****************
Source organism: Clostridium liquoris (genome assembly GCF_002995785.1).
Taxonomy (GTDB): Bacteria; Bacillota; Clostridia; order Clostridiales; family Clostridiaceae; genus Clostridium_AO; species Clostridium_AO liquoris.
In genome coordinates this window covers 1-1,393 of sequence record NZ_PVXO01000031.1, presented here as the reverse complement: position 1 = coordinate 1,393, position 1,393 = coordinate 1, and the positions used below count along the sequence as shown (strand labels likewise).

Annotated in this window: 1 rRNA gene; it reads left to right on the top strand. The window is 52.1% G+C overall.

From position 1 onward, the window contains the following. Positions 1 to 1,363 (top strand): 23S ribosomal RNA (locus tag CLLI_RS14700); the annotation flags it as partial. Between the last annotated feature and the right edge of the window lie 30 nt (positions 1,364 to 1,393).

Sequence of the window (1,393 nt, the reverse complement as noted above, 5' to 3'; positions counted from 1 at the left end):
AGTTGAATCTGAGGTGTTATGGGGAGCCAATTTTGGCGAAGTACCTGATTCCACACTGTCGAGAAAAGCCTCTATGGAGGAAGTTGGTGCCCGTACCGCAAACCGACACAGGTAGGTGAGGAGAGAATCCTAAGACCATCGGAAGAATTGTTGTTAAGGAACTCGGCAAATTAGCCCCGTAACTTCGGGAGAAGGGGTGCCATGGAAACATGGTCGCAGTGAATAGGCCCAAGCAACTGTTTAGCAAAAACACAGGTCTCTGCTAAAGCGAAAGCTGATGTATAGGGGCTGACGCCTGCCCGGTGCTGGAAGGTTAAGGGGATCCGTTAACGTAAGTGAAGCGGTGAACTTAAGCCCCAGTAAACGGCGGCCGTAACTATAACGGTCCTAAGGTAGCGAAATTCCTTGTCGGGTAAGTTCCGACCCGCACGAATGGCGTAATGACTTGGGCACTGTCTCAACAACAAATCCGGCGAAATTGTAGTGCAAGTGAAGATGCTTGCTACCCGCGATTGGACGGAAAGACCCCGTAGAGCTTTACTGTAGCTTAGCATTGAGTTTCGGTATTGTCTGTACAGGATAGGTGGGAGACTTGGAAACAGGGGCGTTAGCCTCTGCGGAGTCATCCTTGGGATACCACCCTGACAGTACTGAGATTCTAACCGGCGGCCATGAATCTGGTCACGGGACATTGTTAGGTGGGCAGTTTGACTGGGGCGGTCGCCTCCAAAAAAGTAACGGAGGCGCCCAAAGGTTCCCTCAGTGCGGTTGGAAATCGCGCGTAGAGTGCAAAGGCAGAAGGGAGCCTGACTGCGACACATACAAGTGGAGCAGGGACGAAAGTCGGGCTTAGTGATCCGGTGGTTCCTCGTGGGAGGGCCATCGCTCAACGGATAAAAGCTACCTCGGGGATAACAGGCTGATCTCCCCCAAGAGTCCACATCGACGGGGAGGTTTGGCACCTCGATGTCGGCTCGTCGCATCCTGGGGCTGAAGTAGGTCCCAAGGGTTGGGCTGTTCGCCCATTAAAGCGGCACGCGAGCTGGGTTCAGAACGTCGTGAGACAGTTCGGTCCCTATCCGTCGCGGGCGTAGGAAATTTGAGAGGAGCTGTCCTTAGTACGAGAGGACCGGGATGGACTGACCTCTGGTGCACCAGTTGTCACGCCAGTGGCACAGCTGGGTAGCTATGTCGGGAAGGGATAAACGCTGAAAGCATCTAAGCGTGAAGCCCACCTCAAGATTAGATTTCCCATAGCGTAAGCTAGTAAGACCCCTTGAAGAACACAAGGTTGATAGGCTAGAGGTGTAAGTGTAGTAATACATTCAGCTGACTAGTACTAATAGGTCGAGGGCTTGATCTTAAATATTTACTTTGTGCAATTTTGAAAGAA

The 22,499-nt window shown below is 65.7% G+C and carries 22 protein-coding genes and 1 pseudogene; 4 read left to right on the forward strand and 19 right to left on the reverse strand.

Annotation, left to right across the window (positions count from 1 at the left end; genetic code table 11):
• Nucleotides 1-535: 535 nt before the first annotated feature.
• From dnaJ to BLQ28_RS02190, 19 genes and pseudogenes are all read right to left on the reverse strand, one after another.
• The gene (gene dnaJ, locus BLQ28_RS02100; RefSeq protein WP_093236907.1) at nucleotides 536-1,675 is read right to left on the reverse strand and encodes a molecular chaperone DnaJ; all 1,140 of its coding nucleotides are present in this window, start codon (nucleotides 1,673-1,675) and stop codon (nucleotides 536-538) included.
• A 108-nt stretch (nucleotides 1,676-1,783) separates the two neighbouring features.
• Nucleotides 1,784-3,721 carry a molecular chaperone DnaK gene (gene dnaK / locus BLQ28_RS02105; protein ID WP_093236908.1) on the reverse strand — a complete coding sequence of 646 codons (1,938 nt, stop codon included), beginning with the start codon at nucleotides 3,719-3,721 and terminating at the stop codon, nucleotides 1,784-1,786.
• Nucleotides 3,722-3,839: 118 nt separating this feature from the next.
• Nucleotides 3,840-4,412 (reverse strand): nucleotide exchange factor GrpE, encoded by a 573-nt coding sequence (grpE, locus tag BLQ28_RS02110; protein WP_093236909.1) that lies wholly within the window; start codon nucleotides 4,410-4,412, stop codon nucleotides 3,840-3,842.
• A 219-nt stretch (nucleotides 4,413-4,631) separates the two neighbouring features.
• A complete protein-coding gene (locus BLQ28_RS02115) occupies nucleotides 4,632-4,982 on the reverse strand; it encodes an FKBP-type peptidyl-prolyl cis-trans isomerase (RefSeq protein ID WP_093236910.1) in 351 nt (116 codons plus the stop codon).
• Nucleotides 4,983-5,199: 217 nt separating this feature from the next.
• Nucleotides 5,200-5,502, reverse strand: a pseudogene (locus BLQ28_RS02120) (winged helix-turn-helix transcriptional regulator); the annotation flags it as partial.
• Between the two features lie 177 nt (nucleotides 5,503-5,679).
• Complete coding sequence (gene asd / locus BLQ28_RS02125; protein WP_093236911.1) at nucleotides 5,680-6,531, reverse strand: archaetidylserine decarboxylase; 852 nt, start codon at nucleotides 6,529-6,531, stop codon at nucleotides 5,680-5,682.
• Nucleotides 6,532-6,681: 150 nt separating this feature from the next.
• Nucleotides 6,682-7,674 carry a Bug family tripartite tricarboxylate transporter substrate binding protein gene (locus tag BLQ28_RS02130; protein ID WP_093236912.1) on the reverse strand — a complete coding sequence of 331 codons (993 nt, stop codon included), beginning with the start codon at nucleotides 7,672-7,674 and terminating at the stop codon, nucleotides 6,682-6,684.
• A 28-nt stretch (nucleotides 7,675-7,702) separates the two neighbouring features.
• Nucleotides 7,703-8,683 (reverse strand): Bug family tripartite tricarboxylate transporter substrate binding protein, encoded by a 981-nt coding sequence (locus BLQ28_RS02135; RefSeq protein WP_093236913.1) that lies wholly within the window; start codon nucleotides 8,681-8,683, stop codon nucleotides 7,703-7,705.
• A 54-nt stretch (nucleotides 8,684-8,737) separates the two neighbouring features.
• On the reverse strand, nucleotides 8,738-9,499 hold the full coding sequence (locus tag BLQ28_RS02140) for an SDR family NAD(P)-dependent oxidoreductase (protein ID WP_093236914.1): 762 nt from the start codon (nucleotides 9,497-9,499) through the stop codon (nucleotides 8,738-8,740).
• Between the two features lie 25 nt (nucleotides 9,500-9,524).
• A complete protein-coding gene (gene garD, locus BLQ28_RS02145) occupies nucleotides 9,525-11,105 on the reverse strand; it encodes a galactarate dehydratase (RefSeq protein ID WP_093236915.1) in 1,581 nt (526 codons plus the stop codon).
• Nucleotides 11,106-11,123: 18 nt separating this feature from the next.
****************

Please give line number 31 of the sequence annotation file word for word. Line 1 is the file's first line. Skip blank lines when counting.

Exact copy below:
• Nucleotides 11,106-11,123: 18 nt separating this feature from the next.